maintain a strong commitment to funding for the NIH.” Twelve Republican House members join Brian Bilbray (R-CA), the author of the House letter, in asking the House Subcommittee on Labor, Health and Human Services and Education to avoid deep cuts to NIH’s budget.
Together, these two letters present evidence of bipartisanship in an overtly partisan environment where fiscal policy has become politically charged. This is a positive indication that both sides, Republican and Democrat, agree on health research as a priority that must be protected. Both letters cite the dual role health research can serve in the economy; not only does it advance the health and well-being of Americans, but it is critical in our efforts to strengthen the economy and create opportunities for innovation. Lastly, the letters reflect the growing consensus that scientific and medical research are necessary for American competitiveness.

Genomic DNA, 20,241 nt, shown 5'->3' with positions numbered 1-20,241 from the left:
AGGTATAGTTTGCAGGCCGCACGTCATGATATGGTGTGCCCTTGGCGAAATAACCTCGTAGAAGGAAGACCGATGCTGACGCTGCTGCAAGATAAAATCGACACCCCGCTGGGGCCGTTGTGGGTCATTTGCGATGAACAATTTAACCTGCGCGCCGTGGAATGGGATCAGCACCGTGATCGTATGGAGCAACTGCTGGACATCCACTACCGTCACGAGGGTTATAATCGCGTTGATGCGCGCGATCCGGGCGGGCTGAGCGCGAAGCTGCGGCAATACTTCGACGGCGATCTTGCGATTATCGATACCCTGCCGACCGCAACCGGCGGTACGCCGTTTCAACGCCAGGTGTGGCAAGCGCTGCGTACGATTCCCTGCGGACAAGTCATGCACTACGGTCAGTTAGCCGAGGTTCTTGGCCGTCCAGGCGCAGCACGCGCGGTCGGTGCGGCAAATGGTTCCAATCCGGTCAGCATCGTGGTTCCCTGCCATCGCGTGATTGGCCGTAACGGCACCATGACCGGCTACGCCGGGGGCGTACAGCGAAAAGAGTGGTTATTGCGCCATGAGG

The consequences of reduced funding are clear: fewer postdoctoral positions, increased competition for available resources, and a decline in the supply of young researchers will further erode American preeminence in the sciences. Against this background, the letters reflect a recognition that science and health research, and NIH funding in particular, bring multiple and long-term gains requiring sustained investment by the government.
The timing of the letters-the House version in late May, and the Senate’s in early June- suggest that critical agency funding decisions are close at hand. Make sure your representatives know that cutting medical research is not in our nation’s interest.